Absolutely. Everyone has this other thing they do well, an extra asset available to any department that hires them. Ideally, this is revealed somewhere in the CV. But as adjunct whore pointed out earlier, many of these qualities may be intangible, the unquantifiable results of professionalization. For example: we all know a department needs one person who can massage the egos of feuding professors without sounding condescending -- a mediator, if you will, without which the department would factionalize into stagnation. But where would a candidate put that on their CV?

Tomemos,

You are even-keeled and fair-minded. Deal. I look forward to reading your further thoughts on this.

Jonathan,

This is a damn fine point, and one I hadn't considered:

But if they are all roughly equal on the publicly stated quantifiable qualifications (there's a mouthful), then the committee has to consider other factors: potential for growth, utility to the department in other ways, personality fit to the department, likely connection to the students, possibility of attracting a candidate's advisor as a guest speaker, whatever.

Seems the problem would be built into the system then. Or maybe I can back up from the stronger claim I've made and say that no two candidates are ever equally strong? (This jibes with what I wrote David above.) (And sorry to keep refering to what I've written, but this is a thought-experiment-in-process at the moment.) I think the ire of the jobless is the belief that this frequently occurs:

what might be unfair -- and certainly a better liminal case -- would be a situation in which hypothetical Scott is clearly inferior to several of the other candidates on the stated qualifications, but gets the job anyway.

I'm thinking, in particular, of Oso Raro's comment. How often do these situations arise? How often are there multiple qualified candidates but, for whatever reason, the job search is left open and is picked up again next year? (I don't know the answer, and don't want to generalize from my experience here.)

JPool,

People seriously use the term "minoritarian?"

Mostly Deleuzians, and I'd been reading Deleuzians yesterday. I should've just written "minority literatures." Stupid Deleuze.

The central issue with the job market, as I've seen it, is that it can in fact do a really poor job of matching people up with institutions (it, to continue the reification, can also do a fine job, but that's less interesting).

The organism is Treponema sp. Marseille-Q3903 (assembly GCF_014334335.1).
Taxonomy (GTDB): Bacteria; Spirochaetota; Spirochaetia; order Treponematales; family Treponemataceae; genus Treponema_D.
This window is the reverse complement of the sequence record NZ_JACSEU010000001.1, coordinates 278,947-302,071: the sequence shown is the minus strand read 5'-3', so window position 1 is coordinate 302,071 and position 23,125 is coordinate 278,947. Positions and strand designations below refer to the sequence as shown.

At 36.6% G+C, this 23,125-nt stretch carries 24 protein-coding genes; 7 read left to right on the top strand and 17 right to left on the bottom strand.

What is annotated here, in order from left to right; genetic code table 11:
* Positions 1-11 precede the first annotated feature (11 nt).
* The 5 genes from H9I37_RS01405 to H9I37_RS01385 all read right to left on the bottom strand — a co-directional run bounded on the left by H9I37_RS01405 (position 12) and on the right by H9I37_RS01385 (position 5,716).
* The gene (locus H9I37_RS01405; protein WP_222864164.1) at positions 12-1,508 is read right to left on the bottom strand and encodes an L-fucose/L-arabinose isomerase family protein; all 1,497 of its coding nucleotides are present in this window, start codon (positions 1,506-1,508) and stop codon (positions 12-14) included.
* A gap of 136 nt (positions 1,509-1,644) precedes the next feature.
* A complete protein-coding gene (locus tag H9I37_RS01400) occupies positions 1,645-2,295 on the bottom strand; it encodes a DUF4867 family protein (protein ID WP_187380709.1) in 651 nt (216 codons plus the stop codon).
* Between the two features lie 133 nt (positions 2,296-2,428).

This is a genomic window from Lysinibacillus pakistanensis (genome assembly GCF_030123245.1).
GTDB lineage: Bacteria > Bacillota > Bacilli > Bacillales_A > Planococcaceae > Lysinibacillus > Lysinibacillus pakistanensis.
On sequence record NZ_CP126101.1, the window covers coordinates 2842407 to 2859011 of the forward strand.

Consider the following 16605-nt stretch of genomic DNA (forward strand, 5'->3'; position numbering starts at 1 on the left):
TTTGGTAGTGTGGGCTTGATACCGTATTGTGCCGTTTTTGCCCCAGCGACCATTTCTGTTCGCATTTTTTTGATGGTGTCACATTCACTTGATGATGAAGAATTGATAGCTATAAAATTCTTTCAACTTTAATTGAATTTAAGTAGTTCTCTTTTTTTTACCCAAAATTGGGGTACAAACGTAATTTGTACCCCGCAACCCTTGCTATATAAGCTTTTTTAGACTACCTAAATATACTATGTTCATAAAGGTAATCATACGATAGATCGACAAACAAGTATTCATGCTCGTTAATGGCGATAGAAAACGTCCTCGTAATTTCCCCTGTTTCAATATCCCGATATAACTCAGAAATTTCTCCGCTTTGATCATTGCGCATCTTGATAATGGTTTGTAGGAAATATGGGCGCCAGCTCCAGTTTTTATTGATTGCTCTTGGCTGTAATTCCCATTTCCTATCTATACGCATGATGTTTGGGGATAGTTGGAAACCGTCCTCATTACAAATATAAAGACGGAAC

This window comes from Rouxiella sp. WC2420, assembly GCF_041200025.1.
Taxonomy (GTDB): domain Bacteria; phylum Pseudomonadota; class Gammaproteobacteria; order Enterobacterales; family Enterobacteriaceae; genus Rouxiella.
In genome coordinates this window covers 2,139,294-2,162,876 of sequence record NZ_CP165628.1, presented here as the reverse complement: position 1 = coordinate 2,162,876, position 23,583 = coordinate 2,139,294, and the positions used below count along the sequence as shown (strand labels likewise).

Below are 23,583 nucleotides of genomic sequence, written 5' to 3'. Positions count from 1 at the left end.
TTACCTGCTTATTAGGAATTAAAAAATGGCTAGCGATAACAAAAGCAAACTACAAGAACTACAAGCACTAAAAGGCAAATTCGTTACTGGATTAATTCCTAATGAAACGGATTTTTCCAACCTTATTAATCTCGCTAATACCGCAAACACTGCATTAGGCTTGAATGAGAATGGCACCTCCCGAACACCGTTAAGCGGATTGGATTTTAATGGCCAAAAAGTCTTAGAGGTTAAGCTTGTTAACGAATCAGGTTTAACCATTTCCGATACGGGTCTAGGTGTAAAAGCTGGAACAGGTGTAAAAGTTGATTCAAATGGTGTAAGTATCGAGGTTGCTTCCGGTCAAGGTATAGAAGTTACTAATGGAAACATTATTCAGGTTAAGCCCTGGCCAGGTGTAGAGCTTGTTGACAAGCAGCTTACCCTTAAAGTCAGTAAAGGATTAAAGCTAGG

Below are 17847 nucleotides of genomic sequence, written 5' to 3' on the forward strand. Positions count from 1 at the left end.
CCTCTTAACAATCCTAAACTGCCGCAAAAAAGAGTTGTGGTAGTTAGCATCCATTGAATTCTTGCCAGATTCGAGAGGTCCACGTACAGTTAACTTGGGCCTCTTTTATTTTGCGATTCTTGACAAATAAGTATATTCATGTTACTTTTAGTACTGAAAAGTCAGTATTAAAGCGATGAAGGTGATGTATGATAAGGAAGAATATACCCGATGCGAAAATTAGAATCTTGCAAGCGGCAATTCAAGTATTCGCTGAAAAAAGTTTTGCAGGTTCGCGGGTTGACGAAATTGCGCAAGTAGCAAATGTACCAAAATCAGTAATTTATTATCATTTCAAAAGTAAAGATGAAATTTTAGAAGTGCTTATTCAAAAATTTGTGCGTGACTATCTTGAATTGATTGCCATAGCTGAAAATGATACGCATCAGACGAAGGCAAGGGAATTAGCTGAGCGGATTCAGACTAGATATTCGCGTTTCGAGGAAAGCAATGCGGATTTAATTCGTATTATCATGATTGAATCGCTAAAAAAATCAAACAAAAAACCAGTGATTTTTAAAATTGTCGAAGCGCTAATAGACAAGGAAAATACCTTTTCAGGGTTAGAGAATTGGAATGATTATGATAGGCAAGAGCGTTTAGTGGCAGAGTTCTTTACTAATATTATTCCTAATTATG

I'll quibble with your "central," but agree with the rest.

But the thing is, these jobs are not the best jobs that only the best people therefor desrve to get. They are simply the most prestigious or best paying.

... or they're the ones with the lightest teaching load, the best amenities, the best location, &c. All of these being relative, of course, but you see what I mean: it's not all about prestige and pay.

More on the first three comments later, as 1) I've still got to finish digesting the rest and 2) need to get to work.

adjunct whore

wow, i don't read your blog for something like twelve hours and it continues....i'm impressed by your return to clarify.

for the record, i agree with september blue as well--he/she put it quite right.

it was, it turns out, "deserve" all along for me as well. now i must go grade!

Jonathan Dresner

How often do these situations arise? How often are there multiple qualified candidates but, for whatever reason, the job search is left open and is picked up again next year?

As someone who has watched the market over the last few years, and speaking only for my own field, than answer seems to be rarely. But each time it happens, it affects dozens -- hundreds in some sub-fields -- of candidates (the ones who make the short list are most obviously affected, but not the only ones), so it's not to be taken lightly. The power struggle between departments and deans/provosts is an eternal one.... and one of the questions I ask when I'm being interviewed is how well the department gets along with the institution. I've changed my rankings of desirability based on the answer, too.

The biggest problem I've seen -- and this is something we've been discussing on H-Asia -- is searches in which the job requirements are so numerous and diverse that it's basically impossible to find fully qualified candidates (unless, and this is what we were discussing, there's someone in particular for whom the ad is written), in which case committees sometimes deadlock. Then they run the search next year without one or more of the intransigients (and that's an interesting process, putting the second committee together), and someone gets hired.